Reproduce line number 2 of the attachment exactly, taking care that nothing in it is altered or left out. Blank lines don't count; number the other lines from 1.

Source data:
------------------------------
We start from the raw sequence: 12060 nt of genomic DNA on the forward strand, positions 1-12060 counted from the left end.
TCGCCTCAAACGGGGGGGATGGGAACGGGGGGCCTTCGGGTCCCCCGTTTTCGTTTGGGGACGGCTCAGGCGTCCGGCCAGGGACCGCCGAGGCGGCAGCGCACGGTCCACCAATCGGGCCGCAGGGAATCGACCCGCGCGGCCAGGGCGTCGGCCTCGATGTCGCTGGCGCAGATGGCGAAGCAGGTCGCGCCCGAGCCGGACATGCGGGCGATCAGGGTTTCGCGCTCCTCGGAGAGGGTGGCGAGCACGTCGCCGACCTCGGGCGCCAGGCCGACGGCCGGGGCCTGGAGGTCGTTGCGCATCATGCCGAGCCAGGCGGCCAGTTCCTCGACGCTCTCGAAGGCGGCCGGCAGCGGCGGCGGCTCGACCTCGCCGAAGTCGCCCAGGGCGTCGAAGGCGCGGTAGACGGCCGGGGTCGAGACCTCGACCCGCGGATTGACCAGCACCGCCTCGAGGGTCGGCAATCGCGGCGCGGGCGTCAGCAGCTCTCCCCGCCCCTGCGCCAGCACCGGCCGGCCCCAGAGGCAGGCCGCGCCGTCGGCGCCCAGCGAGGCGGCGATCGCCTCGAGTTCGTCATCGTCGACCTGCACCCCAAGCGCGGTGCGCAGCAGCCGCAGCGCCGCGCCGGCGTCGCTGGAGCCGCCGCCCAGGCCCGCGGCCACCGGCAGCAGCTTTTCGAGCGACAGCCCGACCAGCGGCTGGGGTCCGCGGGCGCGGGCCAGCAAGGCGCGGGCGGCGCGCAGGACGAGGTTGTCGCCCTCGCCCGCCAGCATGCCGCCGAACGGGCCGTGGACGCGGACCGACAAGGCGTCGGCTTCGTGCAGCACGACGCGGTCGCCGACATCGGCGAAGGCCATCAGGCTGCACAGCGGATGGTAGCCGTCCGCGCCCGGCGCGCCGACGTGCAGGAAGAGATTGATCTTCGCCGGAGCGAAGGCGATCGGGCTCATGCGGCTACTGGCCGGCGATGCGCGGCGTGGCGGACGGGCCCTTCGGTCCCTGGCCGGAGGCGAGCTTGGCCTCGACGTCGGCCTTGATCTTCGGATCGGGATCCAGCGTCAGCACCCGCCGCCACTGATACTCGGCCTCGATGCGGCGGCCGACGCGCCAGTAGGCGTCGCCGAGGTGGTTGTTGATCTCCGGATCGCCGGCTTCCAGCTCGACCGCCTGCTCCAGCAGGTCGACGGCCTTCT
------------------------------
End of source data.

TCGCCTCAAACGGGGGGGATGGGAACGGGGGGCCTTCGGGTCCCCCGTTTTCGTTTGGGGACGGCTCAGGCGTCCGGCCAGGGACCGCCGAGGCGGCAGCGCACGGTCCACCAATCGGGCCGCAGGGAATCGACCCGCGCGGCCAGGGCGTCGGCCTCGATGTCGCTGGCGCAGATGGCGAAGCAGGTCGCGCCCGAGCCGGACATGCGGGCGATCAGGGTTTCGCGCTCCTCGGAGAGGGTGGCGAGCACGTCGCCGACCTCGGGCGCCAGGCCGACGGCCGGGGCCTGGAGGTCGTTGCGCATCATGCCGAGCCAGGCGGCCAGTTCCTCGACGCTCTCGAAGGCGGCCGGCAGCGGCGGCGGCTCGACCTCGCCGAAGTCGCCCAGGGCGTCGAAGGCGCGGTAGACGGCCGGGGTCGAGACCTCGACCCGCGGATTGACCAGCACCGCCTCGAGGGTCGGCAATCGCGGCGCGGGCGTCAGCAGCTCTCCCCGCCCCTGCGCCAGCACCGGCCGGCCCCAGAGGCAGGCCGCGCCGTCGGCGCCCAGCGAGGCGGCGATCGCCTCGAGTTCGTCATCGTCGACCTGCACCCCAAGCGCGGTGCGCAGCAGCCGCAGCGCCGCGCCGGCGTCGCTGGAGCCGCCGCCCAGGCCCGCGGCCACCGGCAGCAGCTTTTCGAGCGACAGCCCGACCAGCGGCTGGGGTCCGCGGGCGCGGGCCAGCAAGGCGCGGGCGGCGCGCAGGACGAGGTTGTCGCCCTCGCCCGCCAGCATGCCGCCGAACGGGCCGTGGACGCGGACCGACAAGGCGTCGGCTTCGTGCAGCACGACGCGGTCGCCGACATCGGCGAAGGCCATCAGGCTGCACAGCGGATGGTAGCCGTCCGCGCCCGGCGCGCCGACGTGCAGGAAGAGATTGATCTTCGCCGGAGCGAAGGCGATCGGGCTCATGCGGCTACTGGCCGGCGATGCGCGGCGTGGCGGACGGGCCCTTCGGTCCCTGGCCGGAGGCGAGCTTGGCCTCGACGTCGGCCTTGATCTTCGGATCGGGATCCAGCGTCAGCACCCGCCGCCACTGATACTCGGCCTCGATGCGGCGGCCGACGCGCCAGTAGGCGTCGCCGAGGTGGTTGTTGATCTCCGGATCGCCGGCTTCCAGCTCGACCGCCTGCTCCAGCAGGTCGACGGCCTTCT